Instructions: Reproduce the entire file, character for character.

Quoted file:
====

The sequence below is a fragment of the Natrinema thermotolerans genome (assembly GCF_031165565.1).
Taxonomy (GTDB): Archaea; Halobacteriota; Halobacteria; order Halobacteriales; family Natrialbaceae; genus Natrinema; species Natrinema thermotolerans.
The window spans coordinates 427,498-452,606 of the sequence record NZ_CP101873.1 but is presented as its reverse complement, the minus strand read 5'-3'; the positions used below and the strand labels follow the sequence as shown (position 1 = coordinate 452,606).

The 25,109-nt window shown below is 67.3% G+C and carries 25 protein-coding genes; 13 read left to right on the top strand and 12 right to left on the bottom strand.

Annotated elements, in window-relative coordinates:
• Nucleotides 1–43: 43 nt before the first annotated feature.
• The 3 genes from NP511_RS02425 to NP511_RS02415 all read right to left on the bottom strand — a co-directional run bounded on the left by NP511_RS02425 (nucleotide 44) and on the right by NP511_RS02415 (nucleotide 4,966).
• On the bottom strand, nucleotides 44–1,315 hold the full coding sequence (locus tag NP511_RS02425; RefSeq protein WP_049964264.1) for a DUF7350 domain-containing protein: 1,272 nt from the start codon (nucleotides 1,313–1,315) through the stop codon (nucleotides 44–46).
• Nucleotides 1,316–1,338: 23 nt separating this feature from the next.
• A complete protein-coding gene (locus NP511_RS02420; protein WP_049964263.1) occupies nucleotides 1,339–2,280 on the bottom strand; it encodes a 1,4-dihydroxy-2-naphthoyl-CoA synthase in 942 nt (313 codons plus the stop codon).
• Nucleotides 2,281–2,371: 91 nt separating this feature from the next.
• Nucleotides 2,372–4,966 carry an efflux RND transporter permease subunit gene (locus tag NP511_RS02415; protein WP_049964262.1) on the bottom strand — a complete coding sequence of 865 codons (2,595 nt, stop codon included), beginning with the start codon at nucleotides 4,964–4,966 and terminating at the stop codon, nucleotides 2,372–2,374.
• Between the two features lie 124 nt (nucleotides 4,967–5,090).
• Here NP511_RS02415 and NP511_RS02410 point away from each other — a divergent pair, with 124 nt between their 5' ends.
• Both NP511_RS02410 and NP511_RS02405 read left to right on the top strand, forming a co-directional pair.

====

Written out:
The sequence below is a fragment of the Natrinema thermotolerans genome (assembly GCF_031165565.1).
Taxonomy (GTDB): Archaea; Halobacteriota; Halobacteria; order Halobacteriales; family Natrialbaceae; genus Natrinema; species Natrinema thermotolerans.
The window spans coordinates 427,498-452,606 of the sequence record NZ_CP101873.1 but is presented as its reverse complement, the minus strand read 5'-3'; the positions used below and the strand labels follow the sequence as shown (position 1 = coordinate 452,606).

The 25,109-nt window shown below is 67.3% G+C and carries 25 protein-coding genes; 13 read left to right on the top strand and 12 right to left on the bottom strand.

Annotated elements, in window-relative coordinates:
• Nucleotides 1–43: 43 nt before the first annotated feature.
• The 3 genes from NP511_RS02425 to NP511_RS02415 all read right to left on the bottom strand — a co-directional run bounded on the left by NP511_RS02425 (nucleotide 44) and on the right by NP511_RS02415 (nucleotide 4,966).
• On the bottom strand, nucleotides 44–1,315 hold the full coding sequence (locus tag NP511_RS02425; RefSeq protein WP_049964264.1) for a DUF7350 domain-containing protein: 1,272 nt from the start codon (nucleotides 1,313–1,315) through the stop codon (nucleotides 44–46).
• Nucleotides 1,316–1,338: 23 nt separating this feature from the next.
• A complete protein-coding gene (locus NP511_RS02420; protein WP_049964263.1) occupies nucleotides 1,339–2,280 on the bottom strand; it encodes a 1,4-dihydroxy-2-naphthoyl-CoA synthase in 942 nt (313 codons plus the stop codon).
• Nucleotides 2,281–2,371: 91 nt separating this feature from the next.
• Nucleotides 2,372–4,966 carry an efflux RND transporter permease subunit gene (locus tag NP511_RS02415; protein WP_049964262.1) on the bottom strand — a complete coding sequence of 865 codons (2,595 nt, stop codon included), beginning with the start codon at nucleotides 4,964–4,966 and terminating at the stop codon, nucleotides 2,372–2,374.
• Between the two features lie 124 nt (nucleotides 4,967–5,090).
• Here NP511_RS02415 and NP511_RS02410 point away from each other — a divergent pair, with 124 nt between their 5' ends.
• Both NP511_RS02410 and NP511_RS02405 read left to right on the top strand, forming a co-directional pair.